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where he (his father) was sitting with a bible on his knee. He was reading in the Psalms of David. I saw the tears running, down his cheeks ; yet there appeared a joy in his countenance. I said, “ Pray, father, what now? what is the matter?' He instantly answered, “I have found Christ at last. Upwards of sixty years I have lived without him in the world, in sin and ig
I have been all the day idle : and entered not into his vineyard till the eleventh hour. O! how merciful was he to spare, and hire me at last: he hath set my soul at liberty. O! praise the Lord! Praise the Lord, O my soul, and all that is within me bless his holy Name. I left him rejoicing in God his Saviour, and retired to praise God for answering my prayers.”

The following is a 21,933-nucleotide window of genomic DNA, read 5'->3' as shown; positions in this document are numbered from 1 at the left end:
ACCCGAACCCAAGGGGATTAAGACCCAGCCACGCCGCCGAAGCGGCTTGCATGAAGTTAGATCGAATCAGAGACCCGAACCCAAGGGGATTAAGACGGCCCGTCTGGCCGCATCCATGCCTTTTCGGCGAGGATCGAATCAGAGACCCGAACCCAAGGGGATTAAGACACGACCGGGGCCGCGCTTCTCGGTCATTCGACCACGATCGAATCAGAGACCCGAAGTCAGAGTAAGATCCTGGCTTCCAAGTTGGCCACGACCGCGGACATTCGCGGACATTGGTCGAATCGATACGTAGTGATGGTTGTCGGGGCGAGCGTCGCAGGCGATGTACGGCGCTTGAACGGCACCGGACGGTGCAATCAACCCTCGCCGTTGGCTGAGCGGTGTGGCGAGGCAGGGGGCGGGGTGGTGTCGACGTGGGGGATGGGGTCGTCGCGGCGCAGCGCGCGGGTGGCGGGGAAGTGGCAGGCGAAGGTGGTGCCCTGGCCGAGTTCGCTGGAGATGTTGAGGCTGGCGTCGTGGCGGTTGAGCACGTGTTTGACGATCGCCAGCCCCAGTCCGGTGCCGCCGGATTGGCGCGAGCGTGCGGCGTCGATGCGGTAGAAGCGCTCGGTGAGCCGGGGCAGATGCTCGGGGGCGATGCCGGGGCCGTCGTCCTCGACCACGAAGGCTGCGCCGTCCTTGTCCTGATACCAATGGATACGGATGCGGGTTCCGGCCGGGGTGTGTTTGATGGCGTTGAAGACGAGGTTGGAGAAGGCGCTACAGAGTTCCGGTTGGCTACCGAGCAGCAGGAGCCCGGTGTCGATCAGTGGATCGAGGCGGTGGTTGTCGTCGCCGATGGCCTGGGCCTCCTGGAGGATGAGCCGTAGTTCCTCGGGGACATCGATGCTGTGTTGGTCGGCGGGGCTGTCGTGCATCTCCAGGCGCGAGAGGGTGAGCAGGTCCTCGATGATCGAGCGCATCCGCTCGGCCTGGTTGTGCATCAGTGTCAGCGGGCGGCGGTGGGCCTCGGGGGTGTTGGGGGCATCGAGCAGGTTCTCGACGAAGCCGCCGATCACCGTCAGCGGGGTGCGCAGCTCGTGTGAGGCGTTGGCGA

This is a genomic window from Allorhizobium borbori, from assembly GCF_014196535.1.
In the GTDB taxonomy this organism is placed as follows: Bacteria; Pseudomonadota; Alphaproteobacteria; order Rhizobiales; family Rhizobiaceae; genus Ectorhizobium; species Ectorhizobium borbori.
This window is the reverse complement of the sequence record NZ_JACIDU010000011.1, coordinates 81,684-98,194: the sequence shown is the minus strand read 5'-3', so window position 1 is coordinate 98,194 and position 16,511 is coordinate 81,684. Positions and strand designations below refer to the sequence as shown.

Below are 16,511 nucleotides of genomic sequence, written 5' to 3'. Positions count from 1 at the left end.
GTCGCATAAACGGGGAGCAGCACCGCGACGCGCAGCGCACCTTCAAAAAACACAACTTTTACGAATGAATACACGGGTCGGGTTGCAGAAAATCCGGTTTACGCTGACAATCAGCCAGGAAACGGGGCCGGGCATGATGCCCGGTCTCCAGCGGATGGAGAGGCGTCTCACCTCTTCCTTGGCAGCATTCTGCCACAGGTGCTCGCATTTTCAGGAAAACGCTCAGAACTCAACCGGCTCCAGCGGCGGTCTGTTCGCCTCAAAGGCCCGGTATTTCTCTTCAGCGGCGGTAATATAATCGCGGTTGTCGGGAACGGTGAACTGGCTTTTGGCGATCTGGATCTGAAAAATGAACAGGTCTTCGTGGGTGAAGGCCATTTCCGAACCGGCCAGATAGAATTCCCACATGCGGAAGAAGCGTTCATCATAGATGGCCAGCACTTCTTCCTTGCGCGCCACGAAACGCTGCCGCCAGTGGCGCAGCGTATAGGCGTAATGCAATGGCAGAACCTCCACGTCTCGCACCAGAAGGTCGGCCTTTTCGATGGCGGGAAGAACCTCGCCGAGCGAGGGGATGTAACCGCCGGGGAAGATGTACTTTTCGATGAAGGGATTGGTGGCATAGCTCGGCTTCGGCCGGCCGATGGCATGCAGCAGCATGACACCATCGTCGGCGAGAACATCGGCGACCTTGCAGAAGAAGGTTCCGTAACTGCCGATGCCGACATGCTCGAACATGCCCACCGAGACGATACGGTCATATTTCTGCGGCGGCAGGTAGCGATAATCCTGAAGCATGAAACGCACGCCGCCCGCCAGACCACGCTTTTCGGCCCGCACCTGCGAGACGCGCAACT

Mr. Shadford's mother was convinced of sin, by means of over-hearing him and an old man conversing in private on the subject of their Christian experience. She had been strictly moral, had feared God, and conscientiously endeavoured to serve him, according to the degree of knowledge she possessed. But, notwithstanding her former regularity of conduct, when she was thoroughly awakened, her distress of mind so affected her body, upon several occasions, that she was like a person convulsed. After some time, under a sermon preached by Mr. Samuel Meggitt, God set her soul at liberty, shed his love abroad in her heart, and enabled her to “ rejoice with joy unspeakable and full of glory.”